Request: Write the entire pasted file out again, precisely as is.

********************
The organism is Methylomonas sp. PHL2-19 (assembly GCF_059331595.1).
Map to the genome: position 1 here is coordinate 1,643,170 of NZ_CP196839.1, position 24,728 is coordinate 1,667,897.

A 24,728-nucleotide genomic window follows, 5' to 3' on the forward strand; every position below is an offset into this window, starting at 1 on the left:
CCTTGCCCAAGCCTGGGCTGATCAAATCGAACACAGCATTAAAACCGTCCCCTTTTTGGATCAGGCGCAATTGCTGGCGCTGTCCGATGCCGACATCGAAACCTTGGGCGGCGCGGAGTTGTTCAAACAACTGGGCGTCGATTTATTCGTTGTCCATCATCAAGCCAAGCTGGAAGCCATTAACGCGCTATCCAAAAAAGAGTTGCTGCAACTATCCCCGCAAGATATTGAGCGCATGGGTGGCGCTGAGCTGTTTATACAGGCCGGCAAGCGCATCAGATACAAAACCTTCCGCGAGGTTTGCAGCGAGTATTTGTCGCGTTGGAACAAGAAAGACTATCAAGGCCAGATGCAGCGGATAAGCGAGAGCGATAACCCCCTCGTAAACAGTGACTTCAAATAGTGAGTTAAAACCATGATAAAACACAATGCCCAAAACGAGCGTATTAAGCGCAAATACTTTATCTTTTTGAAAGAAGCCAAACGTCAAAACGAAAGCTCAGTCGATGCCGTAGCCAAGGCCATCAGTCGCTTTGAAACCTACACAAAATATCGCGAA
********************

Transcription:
The organism is Methylomonas sp. PHL2-19 (assembly GCF_059331595.1).
Map to the genome: position 1 here is coordinate 1,643,170 of NZ_CP196839.1, position 24,728 is coordinate 1,667,897.

A 24,728-nucleotide genomic window follows, 5' to 3' on the forward strand; every position below is an offset into this window, starting at 1 on the left:
CCTTGCCCAAGCCTGGGCTGATCAAATCGAACACAGCATTAAAACCGTCCCCTTTTTGGATCAGGCGCAATTGCTGGCGCTGTCCGATGCCGACATCGAAACCTTGGGCGGCGCGGAGTTGTTCAAACAACTGGGCGTCGATTTATTCGTTGTCCATCATCAAGCCAAGCTGGAAGCCATTAACGCGCTATCCAAAAAAGAGTTGCTGCAACTATCCCCGCAAGATATTGAGCGCATGGGTGGCGCTGAGCTGTTTATACAGGCCGGCAAGCGCATCAGATACAAAACCTTCCGCGAGGTTTGCAGCGAGTATTTGTCGCGTTGGAACAAGAAAGACTATCAAGGCCAGATGCAGCGGATAAGCGAGAGCGATAACCCCCTCGTAAACAGTGACTTCAAATAGTGAGTTAAAACCATGATAAAACACAATGCCCAAAACGAGCGTATTAAGCGCAAATACTTTATCTTTTTGAAAGAAGCCAAACGTCAAAACGAAAGCTCAGTCGATGCCGTAGCCAAGGCCATCAGTCGCTTTGAAACCTACACAAAATATCGCGAA